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Stocks and bonds

By issuing and distributing the shares, government raises capital known as stock.


1. Definition of Stock

2. Kinds of stocks

3. Bonds

4. Kinds of Bonds


Stock may be defined as the aggregate of fully paid-up shares of a member merged into one fund of equal value. It is a set of shares put together in a bundle.

The stock is expressed in terms of money and not as so many shares. Stock can be divided into fractions of any amount and such fractions may be transferred like shares.

A company cannot make an original issue of the stock. A company limited by shares may, if authorized by its articles, by a resolution passed in the general meeting convert all or any of its fully paid-up shares into stock on conversion into stock, the register of members must show the amount of stock held by each member instead of the number of shares. The conversion does not affect the rights of the members in any way. A stock has no nominal value. A share has a distinctive number, which distinguishes it from other shares, whereas stock bears no such numbers. Stock may be of different denominations and can be transferred in any fractions.

Kinds of Stocks:

Stocks are of two kinds namely, (1) Equity (2) Preference. Even though, other kinds of stocks are available, they are not in practice nowadays.

Equity stocks: Generally, stocks which do not have any preferential right in the matter of payment of dividend or repayment of capital, are known as equity The dividend on equity stock mainly depends upon the profits (or) performance of the company, it is not constant (or) fixed every year. Board of Directors of the company recommends the rate of dividend. The right to vote is an important right available to equity stockholders.

Preference stocks: Preference shares are those shares which are entitled to a fixed preferential dividend, and in case of winding up of the company it must carry a preferential right to be paid.

Stocks can be evaluated by comparing how the companys

management is utilizing the resources available to the company. This measure of management effectiveness provides you with an idea of how well the company is being run relative to others in its sector and the market as a whole. You can also use different tools to compare companies in different industries. They are a) return on assets b) return on investment c) return on equity.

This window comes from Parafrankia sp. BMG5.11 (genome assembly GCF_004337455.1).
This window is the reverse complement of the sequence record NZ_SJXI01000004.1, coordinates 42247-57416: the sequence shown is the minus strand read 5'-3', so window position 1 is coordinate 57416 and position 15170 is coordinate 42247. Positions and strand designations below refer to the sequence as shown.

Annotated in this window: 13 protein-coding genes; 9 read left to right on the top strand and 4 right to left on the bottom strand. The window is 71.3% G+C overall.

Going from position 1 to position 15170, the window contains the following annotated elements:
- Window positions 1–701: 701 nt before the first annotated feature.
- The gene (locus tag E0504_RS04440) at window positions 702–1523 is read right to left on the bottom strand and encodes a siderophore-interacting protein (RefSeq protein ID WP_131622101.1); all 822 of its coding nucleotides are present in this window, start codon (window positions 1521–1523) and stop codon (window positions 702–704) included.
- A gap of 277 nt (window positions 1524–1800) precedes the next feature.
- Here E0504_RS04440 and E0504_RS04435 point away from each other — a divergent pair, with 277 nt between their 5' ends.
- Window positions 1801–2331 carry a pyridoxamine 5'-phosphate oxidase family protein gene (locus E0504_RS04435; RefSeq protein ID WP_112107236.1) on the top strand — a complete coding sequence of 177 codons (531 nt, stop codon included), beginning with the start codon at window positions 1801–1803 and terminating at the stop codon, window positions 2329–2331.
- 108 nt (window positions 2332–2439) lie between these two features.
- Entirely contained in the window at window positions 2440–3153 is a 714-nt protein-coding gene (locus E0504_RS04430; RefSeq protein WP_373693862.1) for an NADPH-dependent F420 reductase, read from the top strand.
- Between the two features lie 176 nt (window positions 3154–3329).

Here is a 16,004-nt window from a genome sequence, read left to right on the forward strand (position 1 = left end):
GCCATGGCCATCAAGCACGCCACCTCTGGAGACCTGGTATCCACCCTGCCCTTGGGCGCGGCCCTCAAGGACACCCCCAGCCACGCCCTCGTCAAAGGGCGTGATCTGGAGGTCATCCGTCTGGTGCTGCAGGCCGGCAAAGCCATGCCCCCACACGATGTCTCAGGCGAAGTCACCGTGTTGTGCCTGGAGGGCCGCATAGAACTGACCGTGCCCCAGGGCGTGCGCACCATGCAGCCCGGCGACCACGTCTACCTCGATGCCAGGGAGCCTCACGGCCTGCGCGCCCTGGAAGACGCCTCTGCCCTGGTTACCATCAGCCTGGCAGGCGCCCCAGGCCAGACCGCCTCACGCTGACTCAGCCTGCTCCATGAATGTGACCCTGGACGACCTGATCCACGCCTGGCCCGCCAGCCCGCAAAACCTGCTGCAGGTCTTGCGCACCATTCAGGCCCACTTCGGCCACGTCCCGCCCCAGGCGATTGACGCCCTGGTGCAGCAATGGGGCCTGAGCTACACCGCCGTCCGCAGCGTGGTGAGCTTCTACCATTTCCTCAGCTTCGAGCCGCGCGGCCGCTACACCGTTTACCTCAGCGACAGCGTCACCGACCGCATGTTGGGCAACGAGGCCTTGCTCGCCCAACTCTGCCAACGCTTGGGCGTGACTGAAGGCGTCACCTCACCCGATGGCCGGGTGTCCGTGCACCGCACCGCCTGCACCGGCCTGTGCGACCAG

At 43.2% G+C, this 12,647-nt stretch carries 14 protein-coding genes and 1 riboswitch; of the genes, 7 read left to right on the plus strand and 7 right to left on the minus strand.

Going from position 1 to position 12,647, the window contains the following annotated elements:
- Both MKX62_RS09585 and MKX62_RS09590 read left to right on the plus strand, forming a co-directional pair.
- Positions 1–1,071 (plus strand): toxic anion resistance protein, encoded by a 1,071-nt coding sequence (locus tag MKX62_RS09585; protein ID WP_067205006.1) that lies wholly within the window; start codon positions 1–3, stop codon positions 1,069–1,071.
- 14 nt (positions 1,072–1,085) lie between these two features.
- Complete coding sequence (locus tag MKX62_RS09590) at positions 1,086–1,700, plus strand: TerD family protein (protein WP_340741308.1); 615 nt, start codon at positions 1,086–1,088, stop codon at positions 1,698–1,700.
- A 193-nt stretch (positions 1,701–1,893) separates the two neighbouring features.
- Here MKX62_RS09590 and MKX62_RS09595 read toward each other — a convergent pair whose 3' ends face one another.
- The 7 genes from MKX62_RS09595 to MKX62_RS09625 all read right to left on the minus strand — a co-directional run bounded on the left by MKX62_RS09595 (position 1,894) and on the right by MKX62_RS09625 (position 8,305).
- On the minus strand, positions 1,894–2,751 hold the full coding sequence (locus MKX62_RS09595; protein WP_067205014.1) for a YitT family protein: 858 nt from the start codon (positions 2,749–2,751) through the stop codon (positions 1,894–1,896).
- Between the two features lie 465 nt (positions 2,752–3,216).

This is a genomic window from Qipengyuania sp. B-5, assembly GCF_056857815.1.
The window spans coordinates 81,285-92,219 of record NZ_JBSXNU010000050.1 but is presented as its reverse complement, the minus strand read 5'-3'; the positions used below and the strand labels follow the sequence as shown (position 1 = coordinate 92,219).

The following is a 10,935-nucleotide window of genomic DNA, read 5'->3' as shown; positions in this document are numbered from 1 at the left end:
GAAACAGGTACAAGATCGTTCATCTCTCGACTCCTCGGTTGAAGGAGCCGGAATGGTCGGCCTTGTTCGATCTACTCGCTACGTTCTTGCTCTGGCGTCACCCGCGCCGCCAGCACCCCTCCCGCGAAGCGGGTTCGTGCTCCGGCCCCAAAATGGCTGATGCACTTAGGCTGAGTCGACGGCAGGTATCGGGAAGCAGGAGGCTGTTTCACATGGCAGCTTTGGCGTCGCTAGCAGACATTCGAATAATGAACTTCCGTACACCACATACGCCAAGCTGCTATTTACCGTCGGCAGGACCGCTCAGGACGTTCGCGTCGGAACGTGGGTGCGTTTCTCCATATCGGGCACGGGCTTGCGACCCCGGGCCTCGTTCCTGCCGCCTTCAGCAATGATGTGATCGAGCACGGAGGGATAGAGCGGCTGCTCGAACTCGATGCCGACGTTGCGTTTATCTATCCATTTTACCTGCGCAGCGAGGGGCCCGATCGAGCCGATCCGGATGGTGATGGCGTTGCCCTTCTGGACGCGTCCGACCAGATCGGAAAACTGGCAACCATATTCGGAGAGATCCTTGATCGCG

Stocks are mainly affected by two major factors namely, demand and supply. The stock market fluctuation is also depends on various factors that generally create market ups and downs. When demand for a companies shares that have a history of raising their dividend every year, and a systematic approach of adding more shares to the portfolio through the dividend reinvestments every quarter, plus having a simple savings plan with an opportunistic buying approach of adding even more shares to the portfolio every quarter, the company will make good progress and the companys share would be high demand.

When a stock is guaranteed in the stock market to go up, it may not so happen. Stock market is not certain, when someone guarantees certain performance out of a stock, the guarantee should be analyses effectively. To check into the company performance we should analyze with the help of companys past financial records.


A certificate of debt that is issued by a government or corporation in order to raise money and which normally carries interest. Bonds are generally issued for a longer period. A bond is generally a loan, but with certain conditions that acts as security to the holder. Bonds and stocks are both securities, but the main difference is that shareholders own a part of the issuing company, whereas bondholders are lenders to the company.

Bonds are issued by Government authorities, credit institutions, companies in the primary company. The most common process of issuing bonds is through underwriting. In underwriting, one or more securities firms or banks, forming a syndicate, buy an entire issue of bonds from an issuer and re-sell them to investors. Government bonds are typically auctioned.

Generally, Bonds are bought and traded mostly by institutions like pension funds, insurance companies and banks. The individuals who want to own bonds would do through bond funds. Always as general practice or rule, bond markets will rise when stock markets fall. So only bonds are generally viewed by investors as safer investments to invest than shares or stocks, but it is only perception. In day to day operations bonds also suffer like shares with fluctuations in the market, and the interest payments of bonds are higher than dividend payments that the company would generally choose to pay to its shareholders. Bondholders also enjoy legal protection: under the law of most countries, if a company goes insolvency or bankrupt, its bondholders will receive money back, whereas the company's stock or share ends up with valueless.

However, any change or fluctuation in market changes in a bond immediately affect mutual funds hold these bonds. The institutional investors generally have to mark to market their trading books at the end of every day. If the value of the bonds held in a trading portfolio has come down over the day, the mark to market value of the portfolio may also have come down. This can be damaging for professional investors such as banks, insurance companies, pension funds and asset managers. If there is any chance a holder of individual bonds may need to sell his bonds and "cash out" for some reason, interest rate risk could become a real problem.

The bonds are of different types such as, convertible bonds, corporate bonds, fixed rate bonds, high yield bonds, zero coupon bond, inflation linked bonds and so on.

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